by Paul Arnote (parnote)
Anyone who hasn't heard of VLC by now has either been living under a rock, or stranded for the past 20 years on a deserted island. VLC is a premiere, multiplatform multimedia player. The open source VLC is available for Linux, Unix, Windows, MacOS, iOS, Android, Tizen and BeOS. There's not much that VLC can't do or play. For me, it's my "go to" video player. Unless I'm playing a whole list of songs, I usually opt for a simpler, lighter program to playback sound files.
Just two years ago, Jean-Baptiste Kempf, the project lead for VLC since 2007 and the creator of the VideoLAN non-profit, refused 10's of millions of Euros to keep VLC ads-free. You have to applaud and admire him for sticking to his principles. There are a LOT of people out there who would have caved in a heartbeat to have access to that kind of wealth.
As I've mentioned, VLC is the program I use as my default video player. And, as I mentioned last month, I have a computer hooked to my HDTV in the living room, serving as a player for digital video files to that TV.
Most anyone who has played music knows about *.m3u files. For those who may not know, m3u files are playlists for (typically) music files. M3u files, in their simplest iteration, are text files containing the paths (optional) and filenames (required) of the digital sound files you want to play, in the order you want to play them.
Here is one for my daughter's favorite pop songs (I wonder if you can tell who she likes):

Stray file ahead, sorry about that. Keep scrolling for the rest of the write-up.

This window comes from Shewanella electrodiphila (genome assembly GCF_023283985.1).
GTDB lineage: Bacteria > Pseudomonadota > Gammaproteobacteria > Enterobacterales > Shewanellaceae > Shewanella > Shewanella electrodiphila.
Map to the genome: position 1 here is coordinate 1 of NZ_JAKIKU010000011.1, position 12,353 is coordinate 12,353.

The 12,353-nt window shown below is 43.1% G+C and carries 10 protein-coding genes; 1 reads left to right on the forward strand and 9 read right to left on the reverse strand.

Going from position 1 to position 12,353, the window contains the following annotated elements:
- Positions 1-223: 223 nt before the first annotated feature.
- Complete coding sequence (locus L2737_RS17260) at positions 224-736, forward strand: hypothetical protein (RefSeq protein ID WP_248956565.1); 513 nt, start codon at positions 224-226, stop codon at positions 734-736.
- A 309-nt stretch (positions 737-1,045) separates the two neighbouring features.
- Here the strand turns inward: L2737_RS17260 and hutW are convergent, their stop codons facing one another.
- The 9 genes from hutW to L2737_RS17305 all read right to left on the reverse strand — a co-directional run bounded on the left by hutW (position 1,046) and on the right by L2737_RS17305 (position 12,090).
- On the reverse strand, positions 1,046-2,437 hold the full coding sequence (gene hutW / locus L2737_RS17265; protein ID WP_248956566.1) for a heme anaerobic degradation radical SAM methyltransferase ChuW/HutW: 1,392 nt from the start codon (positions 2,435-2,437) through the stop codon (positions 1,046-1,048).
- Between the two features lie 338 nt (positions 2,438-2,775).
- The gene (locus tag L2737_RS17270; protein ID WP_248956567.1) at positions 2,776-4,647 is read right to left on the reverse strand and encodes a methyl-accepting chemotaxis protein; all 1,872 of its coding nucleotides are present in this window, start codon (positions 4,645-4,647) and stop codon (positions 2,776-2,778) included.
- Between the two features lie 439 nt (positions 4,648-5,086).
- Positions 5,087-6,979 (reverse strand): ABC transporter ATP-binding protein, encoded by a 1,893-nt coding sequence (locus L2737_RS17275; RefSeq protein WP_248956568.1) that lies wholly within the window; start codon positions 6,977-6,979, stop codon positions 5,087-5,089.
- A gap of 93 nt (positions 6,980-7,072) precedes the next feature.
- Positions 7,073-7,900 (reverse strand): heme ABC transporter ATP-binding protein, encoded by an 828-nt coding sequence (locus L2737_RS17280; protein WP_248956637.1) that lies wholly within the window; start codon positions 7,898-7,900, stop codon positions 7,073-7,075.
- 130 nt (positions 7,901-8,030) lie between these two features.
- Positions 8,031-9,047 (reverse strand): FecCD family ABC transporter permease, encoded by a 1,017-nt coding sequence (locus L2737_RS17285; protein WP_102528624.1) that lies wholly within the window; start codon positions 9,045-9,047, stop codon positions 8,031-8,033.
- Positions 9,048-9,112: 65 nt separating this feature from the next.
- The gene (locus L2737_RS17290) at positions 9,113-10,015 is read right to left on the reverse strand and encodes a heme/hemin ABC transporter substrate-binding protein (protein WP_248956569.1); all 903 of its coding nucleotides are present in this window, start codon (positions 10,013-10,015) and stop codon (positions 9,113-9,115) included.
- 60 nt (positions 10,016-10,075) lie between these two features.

And, VLC (as well as just about every other audio player on the planet) will read m3u files just fine to playback your custom playlist.
But, when it comes to videos, m3u files don't always "make the grade."
VLC supports another playlist format, and from what I can tell, it's "unique" to VLC. It's a bit more complex than a m3u playlist. Its file extension is *.xspf. You can create the xspf playlist from within VLC by building it in VLC's playlist window, then saving the resulting playlist to your hard drive. Go ahead. Create one in VLC and then open it up in a simple text editor. You will see how much more complex a xspf file is than a m3u file.
Except I needed a better, easier way. I wanted a way to build the VLC playlist from within my file manager. I didn't want to open VLC every time I wanted/needed to create a video playlist. Since I'm a devout Xfce user, that file manager is Thunar. I wanted to create a way to build the VLC playlist by way of a Thunar Custom Action. Because of the increased "complexity" of the xspf playlist file (compared to a m3u file), I wouldn't be able to just enter a few commands and have the playlist created. The xspf file creation would have to be controlled by a bash script. Because I'm ultimately calling a bash script from a Thunar Custom Action, I'm certain that the process should be repeatable from KDE and Dolphin, Mate and Caja, and several other file managers with a minimum of extra effort. It will also work from the command line, too.
I'm not the only person who has wondered about creating a xspf playlist file from the command line either, gauging by the number of inquiries I found when seeking out a solution. None of the touted "solutions" worked consistently -- if at all -- for me. So, I set out to create my own solution.
After intensely studying the format of a xspf playlist file actually created by VLC, and applying some "tips" I picked up looking at other "solutions" that didn't fully work out for my use, I was able to duplicate the VLC xspf playlist output accurately via a bash script. You would be hard pressed to differentiate the file list my bash script produces from the one that VLC produces.
I've numbered the lines so you can more easily see what's on each line, since some lines get "wrapped" due to their length.